“I had played against several Indian players (at university), however none had the same ability as Adi (Aditi)," adds the 20-year-old midfielder. “I see Aditi as a very disciplined young lady. She has just finished her master’s degree, and to me this speaks volumes about the type of person she is; to obtain a master’s while playing football at this level takes a lot of discipline, commitment and hard work. Also, since I’ve been filling in at right-back recently, we have grown closer as Adi is always offering me advice and encouraging my game, always preaching positivity, which she definitely practises too."

Football is a different ball game in the UK as far as the level of competition, the structure and the opportunities are concerned. Having done her dissertation in women’s football in the UK though, Aditi knew it would not be a bed of roses. The ladies don’t enjoy the superstar status of their male counterparts. England women’s captain Steph Houghton earns £35,000 (around 35 lakh) annually from her club Manchester City, compared to the £37,000 Manchester United pay Wayne Rooney per day. In the leagues, only the top two divisions pay their players. Which means that Aditi, her teammates and the like, have to juggle full-time jobs, football and training, and look for sponsorships.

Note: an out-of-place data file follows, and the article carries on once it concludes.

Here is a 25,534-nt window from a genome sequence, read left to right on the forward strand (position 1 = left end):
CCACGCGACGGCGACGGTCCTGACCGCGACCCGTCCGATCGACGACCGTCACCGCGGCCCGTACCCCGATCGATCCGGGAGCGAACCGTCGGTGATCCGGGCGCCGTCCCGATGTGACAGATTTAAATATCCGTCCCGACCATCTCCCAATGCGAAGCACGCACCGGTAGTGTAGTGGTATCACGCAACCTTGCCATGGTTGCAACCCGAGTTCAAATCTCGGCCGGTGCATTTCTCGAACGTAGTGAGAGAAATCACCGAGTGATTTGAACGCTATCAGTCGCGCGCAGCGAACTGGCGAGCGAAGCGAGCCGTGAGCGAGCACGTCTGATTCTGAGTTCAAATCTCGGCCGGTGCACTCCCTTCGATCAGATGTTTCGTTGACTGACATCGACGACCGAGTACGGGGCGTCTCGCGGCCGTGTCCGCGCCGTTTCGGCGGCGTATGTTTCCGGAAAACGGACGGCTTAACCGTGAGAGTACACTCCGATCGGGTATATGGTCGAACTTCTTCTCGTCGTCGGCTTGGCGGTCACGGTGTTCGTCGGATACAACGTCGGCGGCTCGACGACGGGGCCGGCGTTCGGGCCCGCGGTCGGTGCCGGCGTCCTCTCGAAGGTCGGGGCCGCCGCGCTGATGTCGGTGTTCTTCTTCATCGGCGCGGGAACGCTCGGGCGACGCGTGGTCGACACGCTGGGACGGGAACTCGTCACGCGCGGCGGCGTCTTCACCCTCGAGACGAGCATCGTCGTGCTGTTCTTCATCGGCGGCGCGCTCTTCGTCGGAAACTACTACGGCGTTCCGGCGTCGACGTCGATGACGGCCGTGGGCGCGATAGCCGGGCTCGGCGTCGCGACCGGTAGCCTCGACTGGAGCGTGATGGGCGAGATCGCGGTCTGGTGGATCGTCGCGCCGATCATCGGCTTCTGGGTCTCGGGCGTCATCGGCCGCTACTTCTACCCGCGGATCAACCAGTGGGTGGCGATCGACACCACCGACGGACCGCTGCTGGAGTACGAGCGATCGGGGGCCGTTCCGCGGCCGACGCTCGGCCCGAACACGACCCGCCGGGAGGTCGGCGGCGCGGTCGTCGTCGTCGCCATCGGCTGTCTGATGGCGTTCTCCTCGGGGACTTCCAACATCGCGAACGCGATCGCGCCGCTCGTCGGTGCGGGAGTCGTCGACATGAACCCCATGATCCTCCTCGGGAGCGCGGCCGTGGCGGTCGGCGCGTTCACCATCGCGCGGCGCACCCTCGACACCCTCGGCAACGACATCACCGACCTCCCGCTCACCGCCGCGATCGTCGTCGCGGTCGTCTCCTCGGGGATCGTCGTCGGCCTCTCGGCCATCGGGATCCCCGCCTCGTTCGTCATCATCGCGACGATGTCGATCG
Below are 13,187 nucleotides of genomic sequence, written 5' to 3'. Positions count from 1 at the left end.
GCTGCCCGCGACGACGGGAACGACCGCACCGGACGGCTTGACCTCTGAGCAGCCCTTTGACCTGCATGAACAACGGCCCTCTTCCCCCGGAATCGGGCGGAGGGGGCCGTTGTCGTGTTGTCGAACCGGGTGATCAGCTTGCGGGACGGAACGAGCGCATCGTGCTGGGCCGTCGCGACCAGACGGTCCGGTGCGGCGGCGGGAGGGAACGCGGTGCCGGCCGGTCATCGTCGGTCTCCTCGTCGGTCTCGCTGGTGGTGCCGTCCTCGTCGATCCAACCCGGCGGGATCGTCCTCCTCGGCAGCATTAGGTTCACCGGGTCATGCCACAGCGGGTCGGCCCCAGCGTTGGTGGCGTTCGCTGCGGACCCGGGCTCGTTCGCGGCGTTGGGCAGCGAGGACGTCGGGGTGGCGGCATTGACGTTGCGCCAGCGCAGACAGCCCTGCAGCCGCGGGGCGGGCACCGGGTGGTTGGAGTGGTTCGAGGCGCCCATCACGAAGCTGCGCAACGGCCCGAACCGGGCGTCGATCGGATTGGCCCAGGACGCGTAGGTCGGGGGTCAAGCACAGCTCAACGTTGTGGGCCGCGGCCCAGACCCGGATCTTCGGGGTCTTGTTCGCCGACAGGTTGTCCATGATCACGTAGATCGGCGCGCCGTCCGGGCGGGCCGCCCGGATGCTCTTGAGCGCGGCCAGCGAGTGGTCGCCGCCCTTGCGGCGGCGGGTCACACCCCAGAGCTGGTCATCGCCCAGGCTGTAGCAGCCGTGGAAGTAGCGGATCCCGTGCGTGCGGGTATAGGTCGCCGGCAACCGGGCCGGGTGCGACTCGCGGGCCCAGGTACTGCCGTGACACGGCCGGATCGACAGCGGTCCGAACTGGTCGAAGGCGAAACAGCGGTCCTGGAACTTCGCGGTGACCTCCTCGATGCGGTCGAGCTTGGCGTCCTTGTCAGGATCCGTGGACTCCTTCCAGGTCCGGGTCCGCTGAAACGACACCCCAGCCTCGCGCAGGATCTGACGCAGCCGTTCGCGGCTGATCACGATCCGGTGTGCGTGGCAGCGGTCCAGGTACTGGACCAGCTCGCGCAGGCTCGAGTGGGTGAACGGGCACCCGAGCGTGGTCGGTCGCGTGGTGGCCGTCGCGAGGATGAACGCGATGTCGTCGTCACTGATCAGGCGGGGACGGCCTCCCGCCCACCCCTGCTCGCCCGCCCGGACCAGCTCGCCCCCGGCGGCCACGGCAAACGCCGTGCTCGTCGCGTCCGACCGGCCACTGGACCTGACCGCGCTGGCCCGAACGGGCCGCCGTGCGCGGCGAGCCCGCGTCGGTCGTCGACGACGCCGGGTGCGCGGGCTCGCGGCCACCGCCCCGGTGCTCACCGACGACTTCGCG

“What you see is a lot more passion in women’s football, because we don’t play for the money. There is no money!" Aditi had said during a radio interview on BBC Sport. “We work on weekdays, Saturday evening is dedicated to practice, Sunday 2pm is the kick-off, then some rest, then back to work from Monday."

If the multitasking is not difficult enough, she is currently fighting to stay on in the UK and at the club. With her student visa about to expire on 29 January, Aditi may not be able to complete her contract at West Ham or further her football exploits in the UK.

“The thing is only clubs in the top two divisions can sponsor a work visa, and I can’t play for them on a student visa," she sighs about the catch-22 situation. “But our management has been supportive and has put in a word with the parent club (West Ham United), which is one of the registered employers to sponsor a work visa."

It is a curve ball, like those bending Beckham free-kicks, that is bound to test her defences.